The classical definition of fibromyalgia diagnosis as defined in 1990 by the American College of Rheumatology makes a number of statements that are important:
. Muscle Pain duration of more than three months
. Muscle Pain above and below the belt on both sides
. Eleven out of eighteen typical muscle points being painful (not just tender)
Those are the 18 groups of sore muscle points in the classical definition of fibromyalgia
They have little relation to reality for fibromyalgia diagnosis!
This fibromyalgia definition is remarkable by:
- its desire to define fibromyalgia as a chronic pain
- its desire to define fibromyalgia as a “full” picture
- its desire to define fibromyalgia as an extensive disease
The chronicity of the pain, i.e. after many months, makes it more difficult to treat. By the time a sufferer has developped all those tender points fibromyalgia pain has reached chronicity a number of secondary effects have developed:
- the receptors involved with the memory of pain are activated and neuropathic characters are present
- anxiety and depression are often present
- pain is worse because of recruitment (a nervous system phenomenon where neurons normally not involved in the pain are "recruited" and participate in the pain making it worse)
- the characters of fibromyalgia pain make it more difficult to comprehend to the patient, to the family and even to the doctors and suspicions are developing attracting remarks such as “its all in your head”, “you must get hold of yourself”, “hysteria”, “somaticisation”, “hypochondriac”
- moreover, fourteen of the eighteen points are postural muscles. As such they are covering many fibromyalgia trigger points but this is for a specific reason that are discussed in another chapter.
Its desire to define fibromyalgia as a fuller picture ignores the fact that it never develops as such overnight, out of the blue! All slowly developing fibromyalgia symptoms are ignored for quite a while.
Its desire to define fibromyalgia as an extensive disease leaves a great number of patients in limbo about what they are suffering from as they start having pain on one side for quite a while before slowly and surreptitiously extending to the other side.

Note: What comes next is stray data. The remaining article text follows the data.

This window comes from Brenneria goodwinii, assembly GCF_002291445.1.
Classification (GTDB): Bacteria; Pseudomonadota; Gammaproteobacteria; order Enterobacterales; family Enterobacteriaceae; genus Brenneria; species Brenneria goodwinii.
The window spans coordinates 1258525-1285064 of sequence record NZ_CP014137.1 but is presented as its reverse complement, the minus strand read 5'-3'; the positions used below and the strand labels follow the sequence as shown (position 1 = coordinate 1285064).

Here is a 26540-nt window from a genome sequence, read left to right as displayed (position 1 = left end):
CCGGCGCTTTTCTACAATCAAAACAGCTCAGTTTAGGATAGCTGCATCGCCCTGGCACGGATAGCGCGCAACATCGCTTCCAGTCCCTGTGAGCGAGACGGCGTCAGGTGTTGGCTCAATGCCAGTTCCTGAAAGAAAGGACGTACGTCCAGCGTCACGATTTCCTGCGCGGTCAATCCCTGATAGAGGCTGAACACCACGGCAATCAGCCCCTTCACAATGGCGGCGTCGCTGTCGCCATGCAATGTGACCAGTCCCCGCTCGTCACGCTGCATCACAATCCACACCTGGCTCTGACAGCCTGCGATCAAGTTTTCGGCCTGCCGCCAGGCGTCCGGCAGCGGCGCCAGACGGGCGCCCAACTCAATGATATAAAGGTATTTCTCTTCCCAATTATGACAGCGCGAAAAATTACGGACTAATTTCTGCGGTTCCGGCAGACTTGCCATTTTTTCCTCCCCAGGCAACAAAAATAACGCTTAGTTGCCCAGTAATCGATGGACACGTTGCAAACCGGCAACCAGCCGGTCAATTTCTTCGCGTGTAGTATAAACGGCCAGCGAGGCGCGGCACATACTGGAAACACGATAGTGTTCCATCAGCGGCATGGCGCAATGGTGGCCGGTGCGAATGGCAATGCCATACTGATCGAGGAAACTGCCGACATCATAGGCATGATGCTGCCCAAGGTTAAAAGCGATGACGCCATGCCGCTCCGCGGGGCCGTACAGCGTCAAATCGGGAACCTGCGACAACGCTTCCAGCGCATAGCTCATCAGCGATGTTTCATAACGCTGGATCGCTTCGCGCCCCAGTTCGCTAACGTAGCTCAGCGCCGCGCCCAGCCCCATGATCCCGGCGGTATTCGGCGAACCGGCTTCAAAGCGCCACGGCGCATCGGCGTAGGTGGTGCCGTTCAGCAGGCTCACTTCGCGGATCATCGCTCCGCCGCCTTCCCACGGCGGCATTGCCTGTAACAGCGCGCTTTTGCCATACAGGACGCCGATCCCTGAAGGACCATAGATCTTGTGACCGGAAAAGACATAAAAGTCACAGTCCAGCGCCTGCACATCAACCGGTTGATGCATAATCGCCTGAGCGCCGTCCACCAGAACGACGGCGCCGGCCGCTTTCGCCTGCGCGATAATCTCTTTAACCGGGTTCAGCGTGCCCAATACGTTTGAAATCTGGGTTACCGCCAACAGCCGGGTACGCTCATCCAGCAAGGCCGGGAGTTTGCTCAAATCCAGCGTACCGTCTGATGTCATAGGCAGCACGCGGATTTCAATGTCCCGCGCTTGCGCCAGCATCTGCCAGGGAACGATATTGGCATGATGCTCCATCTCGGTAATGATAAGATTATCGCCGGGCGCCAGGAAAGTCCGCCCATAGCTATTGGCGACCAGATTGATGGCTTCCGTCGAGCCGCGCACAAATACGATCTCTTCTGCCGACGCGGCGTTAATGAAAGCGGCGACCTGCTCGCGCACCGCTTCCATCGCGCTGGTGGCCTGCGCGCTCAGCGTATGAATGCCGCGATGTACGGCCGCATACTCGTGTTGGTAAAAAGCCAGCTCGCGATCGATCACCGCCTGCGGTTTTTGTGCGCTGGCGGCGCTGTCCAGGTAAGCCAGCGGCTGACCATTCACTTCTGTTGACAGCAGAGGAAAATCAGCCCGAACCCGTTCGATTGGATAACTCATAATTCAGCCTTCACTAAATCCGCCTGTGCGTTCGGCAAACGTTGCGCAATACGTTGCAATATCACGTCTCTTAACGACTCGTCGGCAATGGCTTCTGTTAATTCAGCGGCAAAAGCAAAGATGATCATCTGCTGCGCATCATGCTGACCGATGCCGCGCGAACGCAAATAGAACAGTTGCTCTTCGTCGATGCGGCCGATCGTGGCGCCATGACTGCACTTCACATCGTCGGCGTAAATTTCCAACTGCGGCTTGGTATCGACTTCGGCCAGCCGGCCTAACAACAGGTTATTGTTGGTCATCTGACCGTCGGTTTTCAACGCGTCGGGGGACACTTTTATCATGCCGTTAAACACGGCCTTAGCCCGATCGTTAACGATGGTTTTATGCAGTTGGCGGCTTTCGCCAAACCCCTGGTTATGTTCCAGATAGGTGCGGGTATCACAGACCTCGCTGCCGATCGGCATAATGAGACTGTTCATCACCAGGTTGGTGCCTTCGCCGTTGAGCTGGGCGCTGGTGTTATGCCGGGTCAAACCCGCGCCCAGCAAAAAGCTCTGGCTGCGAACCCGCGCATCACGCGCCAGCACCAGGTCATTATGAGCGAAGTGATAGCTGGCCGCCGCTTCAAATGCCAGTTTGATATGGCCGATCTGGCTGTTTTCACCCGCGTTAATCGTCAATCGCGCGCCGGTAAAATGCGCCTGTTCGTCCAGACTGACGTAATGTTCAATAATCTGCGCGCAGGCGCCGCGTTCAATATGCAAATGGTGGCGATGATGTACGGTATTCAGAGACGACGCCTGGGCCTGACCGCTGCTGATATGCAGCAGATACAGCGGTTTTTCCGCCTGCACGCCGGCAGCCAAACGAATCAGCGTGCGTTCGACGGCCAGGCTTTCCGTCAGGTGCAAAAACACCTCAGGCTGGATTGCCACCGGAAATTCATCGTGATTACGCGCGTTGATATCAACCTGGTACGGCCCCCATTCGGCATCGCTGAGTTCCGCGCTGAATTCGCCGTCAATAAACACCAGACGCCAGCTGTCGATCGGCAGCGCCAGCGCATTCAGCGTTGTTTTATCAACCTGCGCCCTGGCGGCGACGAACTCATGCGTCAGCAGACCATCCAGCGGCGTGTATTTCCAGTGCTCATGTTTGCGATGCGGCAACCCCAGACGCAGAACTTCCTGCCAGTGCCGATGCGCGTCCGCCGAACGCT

Even if fibromyalgia develops slowly and is not that obvious to start with, it may have more clues to what is happening and those clues are ignored at the patient’s expense.
What are those clues? They are all the other signs and symptoms that are frequently encountered in fibromyalgia.
Fatigue develops rapidly and its association with muscle pain is highly suggestive. I do not think I would talk about fibromyalgia with muscle pain or fatigue alone without the other.
Are they enough? Probably not. They may be enough together but the probability of fibromyalgia is increased if other signs are also present.
I prefer to give the fibromyalgia sufferer three tools:
- make the patient draw all the pains that they suffer from at one time or another. Drawing is easier than describing and it is often very suggestive
- give a list of all possible symptoms and find out if they exist. I still have to meet a patient with all symptoms
- give the patient a probability of having fibromyalgia. This is a new tool and is not yet defined with precision.
Probability of having a symptom in a diagnosed fibromyalgia has been done but it will always be difficult to ascertain it with precision given the absence of a specific biological marker at present.
The history is more important than the examination. Examination has two targets:
- find painful points that may be suggestive of other deficits (such as hypovitaminosis D) or of other diseases.
- define those points that may be helped by direct injection when this type of treatment is required.
Otherwise, it is totally useless. Even when one considers that a very sensitive skin point may overlay a muscle point. How to distinguish the two? Say that the point is not a real one because pain occurs before the four kilograms pressure at which the muscle point should be defined? This is a waste of time when so many other clues are present and defining.
Fibromyalgia diagnosis rests mainly on the history and description by the fibromyalgia sufferer. What's important is to make sure that other frequently associated disease are not overlooked and that effective treatment for fibromyalgia patients is started early!
Fibromyalgia diagnosis should be an early one so fibromyalgia treatment is successful. This is a condition to avoid entry into chronicity.
The clues are there for those who listen.
To understand why you have fibromyalgia, click on the book!
To understand why, what it is, how to care click on the books!
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